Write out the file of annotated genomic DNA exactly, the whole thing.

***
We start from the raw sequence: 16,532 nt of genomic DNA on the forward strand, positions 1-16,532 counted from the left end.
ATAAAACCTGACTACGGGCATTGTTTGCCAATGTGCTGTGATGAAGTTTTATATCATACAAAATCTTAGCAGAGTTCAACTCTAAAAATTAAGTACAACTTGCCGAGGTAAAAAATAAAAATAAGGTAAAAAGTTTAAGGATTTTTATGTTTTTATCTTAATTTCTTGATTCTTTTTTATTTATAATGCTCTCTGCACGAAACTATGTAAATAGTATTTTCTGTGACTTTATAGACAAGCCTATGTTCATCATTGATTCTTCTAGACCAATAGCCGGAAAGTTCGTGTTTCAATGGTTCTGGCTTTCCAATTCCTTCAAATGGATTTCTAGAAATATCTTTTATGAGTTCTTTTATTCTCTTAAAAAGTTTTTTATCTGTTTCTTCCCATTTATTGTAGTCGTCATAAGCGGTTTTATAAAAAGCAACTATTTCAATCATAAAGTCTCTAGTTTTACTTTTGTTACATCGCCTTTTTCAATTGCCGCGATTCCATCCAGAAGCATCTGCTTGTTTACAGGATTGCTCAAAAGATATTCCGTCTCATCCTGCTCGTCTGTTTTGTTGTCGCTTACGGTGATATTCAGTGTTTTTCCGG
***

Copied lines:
We start from the raw sequence: 16,532 nt of genomic DNA on the forward strand, positions 1-16,532 counted from the left end.
ATAAAACCTGACTACGGGCATTGTTTGCCAATGTGCTGTGATGAAGTTTTATATCATACAAAATCTTAGCAGAGTTCAACTCTAAAAATTAAGTACAACTTGCCGAGGTAAAAAATAAAAATAAGGTAAAAAGTTTAAGGATTTTTATGTTTTTATCTTAATTTCTTGATTCTTTTTTATTTATAATGCTCTCTGCACGAAACTATGTAAATAGTATTTTCTGTGACTTTATAGACAAGCCTATGTTCATCATTGATTCTTCTAGACCAATAGCCGGAAAGTTCGTGTTTCAATGGTTCTGGCTTTCCAATTCCTTCAAATGGATTTCTAGAAATATCTTTTATGAGTTCTTTTATTCTCTTAAAAAGTTTTTTATCTGTTTCTTCCCATTTATTGTAGTCGTCATAAGCGGTTTTATAAAAAGCAACTATTTCAATCATAAAGTCTCTAGTTTTACTTTTGTTACATCGCCTTTTTCAATTGCCGCGATTCCATCCAGAAGCATCTGCTTGTTTACAGGATTGCTCAAAAGATATTCCGTCTCATCCTGCTCGTCTGTTTTGTTGTCGCTTACGGTGATATTCAGTGTTTTTCCGG